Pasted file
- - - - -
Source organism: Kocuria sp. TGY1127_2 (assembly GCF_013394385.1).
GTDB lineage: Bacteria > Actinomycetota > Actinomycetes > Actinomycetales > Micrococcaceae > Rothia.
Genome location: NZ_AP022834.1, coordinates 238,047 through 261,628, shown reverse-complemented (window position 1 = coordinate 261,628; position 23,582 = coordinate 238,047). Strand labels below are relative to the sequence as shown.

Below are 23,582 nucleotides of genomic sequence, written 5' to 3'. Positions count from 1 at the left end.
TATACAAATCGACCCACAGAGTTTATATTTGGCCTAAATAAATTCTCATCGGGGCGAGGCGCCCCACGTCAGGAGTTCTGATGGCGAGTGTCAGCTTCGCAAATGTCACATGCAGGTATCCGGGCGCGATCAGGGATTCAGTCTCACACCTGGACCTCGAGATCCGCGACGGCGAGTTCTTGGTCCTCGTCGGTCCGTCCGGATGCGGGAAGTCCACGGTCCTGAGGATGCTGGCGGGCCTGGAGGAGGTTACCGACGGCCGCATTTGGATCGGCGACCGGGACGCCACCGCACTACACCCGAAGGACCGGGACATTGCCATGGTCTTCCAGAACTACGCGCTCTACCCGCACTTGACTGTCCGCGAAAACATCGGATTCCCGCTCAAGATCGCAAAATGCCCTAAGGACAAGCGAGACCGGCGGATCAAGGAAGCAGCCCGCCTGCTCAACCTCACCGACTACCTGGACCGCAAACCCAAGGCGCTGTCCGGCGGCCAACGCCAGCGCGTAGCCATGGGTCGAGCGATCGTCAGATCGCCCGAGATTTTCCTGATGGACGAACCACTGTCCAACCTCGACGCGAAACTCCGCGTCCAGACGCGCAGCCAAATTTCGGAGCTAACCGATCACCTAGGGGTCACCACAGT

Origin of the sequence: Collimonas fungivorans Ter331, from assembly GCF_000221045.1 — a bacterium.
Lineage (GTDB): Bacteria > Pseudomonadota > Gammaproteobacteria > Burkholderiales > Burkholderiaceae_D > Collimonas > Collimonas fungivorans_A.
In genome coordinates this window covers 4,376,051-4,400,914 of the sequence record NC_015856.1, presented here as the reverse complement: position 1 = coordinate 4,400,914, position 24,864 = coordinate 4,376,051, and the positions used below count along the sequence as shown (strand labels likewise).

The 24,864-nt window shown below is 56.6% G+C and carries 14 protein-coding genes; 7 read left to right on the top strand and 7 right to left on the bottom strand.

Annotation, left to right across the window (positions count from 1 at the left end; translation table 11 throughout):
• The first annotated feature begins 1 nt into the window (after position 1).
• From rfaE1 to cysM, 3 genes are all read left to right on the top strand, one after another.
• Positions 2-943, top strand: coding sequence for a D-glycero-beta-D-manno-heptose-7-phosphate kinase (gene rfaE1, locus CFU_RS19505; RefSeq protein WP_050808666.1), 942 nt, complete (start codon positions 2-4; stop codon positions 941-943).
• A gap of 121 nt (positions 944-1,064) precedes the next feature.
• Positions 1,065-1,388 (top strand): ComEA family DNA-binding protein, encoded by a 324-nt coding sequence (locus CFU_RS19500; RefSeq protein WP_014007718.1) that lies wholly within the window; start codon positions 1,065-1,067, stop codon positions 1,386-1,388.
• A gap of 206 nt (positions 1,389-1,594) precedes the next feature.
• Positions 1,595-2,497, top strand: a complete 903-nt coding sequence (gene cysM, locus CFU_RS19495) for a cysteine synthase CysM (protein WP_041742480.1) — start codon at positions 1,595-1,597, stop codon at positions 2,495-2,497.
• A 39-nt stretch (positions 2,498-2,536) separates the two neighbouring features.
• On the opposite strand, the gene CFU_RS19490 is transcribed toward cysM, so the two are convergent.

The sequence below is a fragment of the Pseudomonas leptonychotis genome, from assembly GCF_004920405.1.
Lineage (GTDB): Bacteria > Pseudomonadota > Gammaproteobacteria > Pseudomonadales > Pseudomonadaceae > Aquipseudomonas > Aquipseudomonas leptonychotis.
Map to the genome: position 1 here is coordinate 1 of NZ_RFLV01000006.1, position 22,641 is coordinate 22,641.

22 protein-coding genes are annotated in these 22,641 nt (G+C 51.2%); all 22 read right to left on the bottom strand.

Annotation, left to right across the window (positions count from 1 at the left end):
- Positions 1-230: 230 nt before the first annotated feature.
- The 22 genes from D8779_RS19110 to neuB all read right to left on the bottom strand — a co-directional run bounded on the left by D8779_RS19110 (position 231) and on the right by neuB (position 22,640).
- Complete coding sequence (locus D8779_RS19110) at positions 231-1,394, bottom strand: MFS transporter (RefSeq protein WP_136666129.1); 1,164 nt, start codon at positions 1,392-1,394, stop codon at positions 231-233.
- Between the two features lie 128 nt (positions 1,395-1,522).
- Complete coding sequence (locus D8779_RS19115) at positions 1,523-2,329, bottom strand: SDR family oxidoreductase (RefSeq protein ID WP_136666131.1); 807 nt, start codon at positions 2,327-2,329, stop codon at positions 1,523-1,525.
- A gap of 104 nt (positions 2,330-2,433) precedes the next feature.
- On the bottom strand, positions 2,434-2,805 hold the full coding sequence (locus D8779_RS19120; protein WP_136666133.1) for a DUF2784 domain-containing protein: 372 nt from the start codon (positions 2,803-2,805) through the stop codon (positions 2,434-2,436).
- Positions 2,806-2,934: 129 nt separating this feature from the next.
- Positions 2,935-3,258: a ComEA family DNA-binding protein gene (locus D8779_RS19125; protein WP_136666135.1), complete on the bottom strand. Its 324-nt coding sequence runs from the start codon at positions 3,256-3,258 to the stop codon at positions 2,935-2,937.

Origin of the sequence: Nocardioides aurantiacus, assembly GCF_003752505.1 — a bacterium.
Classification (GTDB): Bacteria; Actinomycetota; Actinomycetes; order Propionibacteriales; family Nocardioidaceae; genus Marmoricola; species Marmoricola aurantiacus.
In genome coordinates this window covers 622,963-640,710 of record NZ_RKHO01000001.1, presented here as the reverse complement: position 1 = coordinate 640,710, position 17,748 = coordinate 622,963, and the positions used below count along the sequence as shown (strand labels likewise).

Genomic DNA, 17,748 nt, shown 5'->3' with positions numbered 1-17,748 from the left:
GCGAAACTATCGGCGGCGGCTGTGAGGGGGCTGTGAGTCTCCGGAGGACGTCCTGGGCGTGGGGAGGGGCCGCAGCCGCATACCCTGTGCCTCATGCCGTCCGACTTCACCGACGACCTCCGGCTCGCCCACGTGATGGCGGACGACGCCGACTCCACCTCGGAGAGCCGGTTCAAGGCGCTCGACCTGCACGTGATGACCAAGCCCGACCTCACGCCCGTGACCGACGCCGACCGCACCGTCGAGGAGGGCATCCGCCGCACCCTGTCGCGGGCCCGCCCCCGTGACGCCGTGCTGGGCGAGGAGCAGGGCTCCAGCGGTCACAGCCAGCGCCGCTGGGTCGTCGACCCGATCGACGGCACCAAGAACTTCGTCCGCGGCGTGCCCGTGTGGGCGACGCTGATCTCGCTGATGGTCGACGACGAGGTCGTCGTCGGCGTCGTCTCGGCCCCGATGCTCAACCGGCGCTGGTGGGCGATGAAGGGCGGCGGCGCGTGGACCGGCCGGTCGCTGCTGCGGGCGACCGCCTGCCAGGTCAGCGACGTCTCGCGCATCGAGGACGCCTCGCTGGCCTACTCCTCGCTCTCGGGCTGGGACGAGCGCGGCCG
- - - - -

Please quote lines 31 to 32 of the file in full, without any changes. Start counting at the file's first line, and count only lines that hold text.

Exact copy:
- On the bottom strand, positions 2,434-2,805 hold the full coding sequence (locus D8779_RS19120; protein WP_136666133.1) for a DUF2784 domain-containing protein: 372 nt from the start codon (positions 2,803-2,805) through the stop codon (positions 2,434-2,436).
- Positions 2,806-2,934: 129 nt separating this feature from the next.